|Can ghosts have close association with God?|
|Written by BILL RYAN Sentinel Religion Editor|
|Friday, 13 July 2012 07:33|
In a previous discussion of the Holy Spirt, ghosts were mentioned in passing. People in various circles have debated, what, if any, are the religious connections regarding the existence of ghosts.
Many deny their existence, others consider ghosts as the work of the devil, or perhaps just dreams or visions. On the other side of the argument are those who consider ghosts to be an earthly and/or unearthly presence of someone who has died. Millions of people have documented what they believe to be close encounters with another realm.
There are scientific studies which try to capture documentation of the paranormal. While many scholars debunk some of the data, others find it difficult to explain some of the ghostly or spiritual findings.
Most religious authorities agree one's soul is a connection to God. At death that presence is generally believed to leave the body. For people of faith, at death the soul is hopefully embraced by God's energy, commonly called heaven. Thus, the person's soul has not died, the essence has merely made a transition or "crossed over" to another realm, sometimes referred to as the parallel universe.
With that view, it is possible to conceive the energy of a ghost to embody someone's spiritual attributes. The belief in ghosts included Jesus' disciples. After Jesus appeared to them following his resurrection, they at first considered it to be Jesus' ghost appearing, not a resurrected savior.
"They were startled and frightened, thinking they saw a ghost." (Luke 24:37)
The religions of Buddhism, Judaism and Hinduism all teach that ghosts are suffering people who may need the help of living beings to move beyond their turmoil. Regardless of the religious connections, many people believe ghosts to be tortured souls. Perhaps they died an untimely or tragic death, or perhaps they have other unfinished business tying them to an earthly existence.
Religiously this idea is tied to the idea of purgatory, often associated with the Catholic Church. The church's teaching continues to evolve over the centuries. In its simplest form, purgatory is a time of purification or cleansing after death in preparation for heaven. The Methodist founder, John Wesley, believed in a similar intermediate state between death and final judgment.
Mormonism, Judaism and other religions also have belief systems which include a transitional state after death for purification. Many people pray for the souls of the departed including for safe passage on their crossing over. Other faith traditions specifically deny the idea of purification after death.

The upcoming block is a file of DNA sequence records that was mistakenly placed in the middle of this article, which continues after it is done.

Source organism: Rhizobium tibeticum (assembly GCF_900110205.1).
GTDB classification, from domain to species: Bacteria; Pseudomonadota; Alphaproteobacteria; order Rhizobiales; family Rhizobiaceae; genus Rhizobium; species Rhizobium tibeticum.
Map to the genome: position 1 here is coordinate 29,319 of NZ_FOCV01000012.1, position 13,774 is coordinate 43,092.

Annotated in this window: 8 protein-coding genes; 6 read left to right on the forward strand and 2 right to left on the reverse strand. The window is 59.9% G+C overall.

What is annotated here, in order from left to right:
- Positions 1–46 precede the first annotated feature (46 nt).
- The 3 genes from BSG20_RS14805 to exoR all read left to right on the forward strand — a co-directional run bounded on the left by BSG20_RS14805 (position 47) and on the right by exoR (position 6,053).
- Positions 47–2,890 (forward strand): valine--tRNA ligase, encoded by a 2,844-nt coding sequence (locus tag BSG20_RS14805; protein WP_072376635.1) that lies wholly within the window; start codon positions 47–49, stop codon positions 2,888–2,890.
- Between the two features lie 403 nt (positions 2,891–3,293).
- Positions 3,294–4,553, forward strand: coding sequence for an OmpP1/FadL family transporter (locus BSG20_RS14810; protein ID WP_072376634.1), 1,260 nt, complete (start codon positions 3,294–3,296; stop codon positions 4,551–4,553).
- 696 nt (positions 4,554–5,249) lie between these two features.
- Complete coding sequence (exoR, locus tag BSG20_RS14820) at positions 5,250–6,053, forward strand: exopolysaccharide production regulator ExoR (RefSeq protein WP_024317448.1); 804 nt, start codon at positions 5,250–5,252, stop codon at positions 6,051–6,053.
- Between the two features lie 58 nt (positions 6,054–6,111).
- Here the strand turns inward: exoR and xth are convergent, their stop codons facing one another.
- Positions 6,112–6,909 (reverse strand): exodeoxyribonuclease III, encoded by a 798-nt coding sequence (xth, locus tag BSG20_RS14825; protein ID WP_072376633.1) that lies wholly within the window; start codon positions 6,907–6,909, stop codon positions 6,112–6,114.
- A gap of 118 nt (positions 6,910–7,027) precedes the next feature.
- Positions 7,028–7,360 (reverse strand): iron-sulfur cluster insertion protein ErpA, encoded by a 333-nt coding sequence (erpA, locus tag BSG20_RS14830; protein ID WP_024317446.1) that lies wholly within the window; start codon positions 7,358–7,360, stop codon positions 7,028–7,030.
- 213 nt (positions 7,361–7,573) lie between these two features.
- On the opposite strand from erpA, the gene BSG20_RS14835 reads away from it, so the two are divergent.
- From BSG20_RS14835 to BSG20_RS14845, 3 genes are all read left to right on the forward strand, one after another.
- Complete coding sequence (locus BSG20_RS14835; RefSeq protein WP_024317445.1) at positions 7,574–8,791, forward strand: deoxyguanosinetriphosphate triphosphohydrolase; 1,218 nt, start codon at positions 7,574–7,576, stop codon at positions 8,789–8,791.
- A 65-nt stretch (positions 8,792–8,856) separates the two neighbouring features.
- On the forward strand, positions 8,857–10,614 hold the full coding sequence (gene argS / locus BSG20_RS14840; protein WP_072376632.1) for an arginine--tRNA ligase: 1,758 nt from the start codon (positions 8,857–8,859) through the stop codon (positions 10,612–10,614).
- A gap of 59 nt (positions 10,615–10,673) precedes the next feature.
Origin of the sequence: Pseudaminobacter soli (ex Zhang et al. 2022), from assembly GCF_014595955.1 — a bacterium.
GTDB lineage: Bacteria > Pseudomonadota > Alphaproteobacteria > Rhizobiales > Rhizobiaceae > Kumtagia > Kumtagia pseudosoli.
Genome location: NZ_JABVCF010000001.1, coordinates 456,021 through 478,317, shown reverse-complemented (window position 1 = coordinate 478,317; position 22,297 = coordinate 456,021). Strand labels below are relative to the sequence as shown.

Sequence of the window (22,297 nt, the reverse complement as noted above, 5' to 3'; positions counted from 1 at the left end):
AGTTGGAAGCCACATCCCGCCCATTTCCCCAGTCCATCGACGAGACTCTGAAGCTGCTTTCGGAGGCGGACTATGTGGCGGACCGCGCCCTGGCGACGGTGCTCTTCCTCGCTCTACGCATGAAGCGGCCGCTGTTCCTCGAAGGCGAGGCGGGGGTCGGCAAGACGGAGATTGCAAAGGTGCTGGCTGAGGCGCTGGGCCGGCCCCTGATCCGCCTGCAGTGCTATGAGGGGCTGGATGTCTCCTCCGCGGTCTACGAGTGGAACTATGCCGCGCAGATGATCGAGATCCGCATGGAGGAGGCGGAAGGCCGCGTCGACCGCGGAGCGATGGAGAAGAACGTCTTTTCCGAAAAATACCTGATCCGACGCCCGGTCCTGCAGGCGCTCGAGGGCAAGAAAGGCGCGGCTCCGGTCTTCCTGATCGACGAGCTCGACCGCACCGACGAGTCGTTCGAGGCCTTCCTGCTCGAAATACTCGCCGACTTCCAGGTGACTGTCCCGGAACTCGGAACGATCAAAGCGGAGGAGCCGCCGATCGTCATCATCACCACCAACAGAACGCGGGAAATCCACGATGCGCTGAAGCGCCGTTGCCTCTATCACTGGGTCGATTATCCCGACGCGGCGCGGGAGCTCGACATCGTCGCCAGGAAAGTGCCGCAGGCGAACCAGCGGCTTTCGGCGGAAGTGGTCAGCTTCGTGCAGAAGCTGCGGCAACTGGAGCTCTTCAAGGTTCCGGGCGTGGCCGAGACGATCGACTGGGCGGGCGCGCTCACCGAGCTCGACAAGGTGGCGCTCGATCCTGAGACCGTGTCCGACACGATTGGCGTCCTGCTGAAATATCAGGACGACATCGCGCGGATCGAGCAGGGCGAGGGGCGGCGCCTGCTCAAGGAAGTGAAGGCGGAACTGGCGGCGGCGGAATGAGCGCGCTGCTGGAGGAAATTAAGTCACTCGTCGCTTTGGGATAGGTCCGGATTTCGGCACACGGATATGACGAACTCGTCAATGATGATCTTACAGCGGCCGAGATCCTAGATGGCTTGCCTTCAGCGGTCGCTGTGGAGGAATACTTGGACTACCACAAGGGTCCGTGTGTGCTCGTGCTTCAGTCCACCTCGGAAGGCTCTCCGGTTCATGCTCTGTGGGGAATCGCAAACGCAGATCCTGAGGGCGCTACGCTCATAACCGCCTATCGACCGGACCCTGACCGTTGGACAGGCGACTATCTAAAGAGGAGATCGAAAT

Some theologians consider that Jesus touched on the concept when he spoke of building the church with Peter as the rock or foundation, adding, "and the gates of hell will not overpower it." (Matthew 16:18)
The teachings of Christ, some contend, line up with the possibility that one's personal hell is a state of mind of not being connected with God. This equates to a tortured ghost who cannot reach salvation. Such teachings also align with some of the beliefs in Judaism, Buddhism and Hinduism.
Many fundamental Christians deny the possibility of ghosts, as they believe at one's death a person either goes to heaven or hell.
No matter one's religious beliefs, most people recognize how a deceased person's spirit lives on. Those energies survive with their loved ones. Who among us has not vividly recalled the character, the vision and all the intricate details of a close friend or family member who has died?
A sight, a smell or a favorite saying or song may bring the deceased vividly to our minds. How many times have we heard or perhaps said, "It's as if she (he) was right here with me."
Occurrences and similar perceptions could be what some might call a ghost. Still others might see it as the soul of the departed, or simply their energy alive within us.
Is that real? For the one who sees or feels the presence, most definitely. For those without that experience, likely not.
What many people perceive becomes their reality. In our humanity, we routinely seek to find an earthly handle for spiritual and other unexplained events.
As children of God, the faithful feel the connection to God and believe that connection continues beyond one's earthly life. Whatever one's belief, spiritual bonds are stronger at different times in our lives.
A whisper in the wind, a graveside visit, a song or favorite verse can move us to tears. Fond memories or recalled purls of wisdom can bring us peace of mind when recalling the dearly departed.
The explanation may be as simple as God at work within and around us.
Does God use the the spirit or images of the deceased to communicate with us? Only God knows if that perception is reality.
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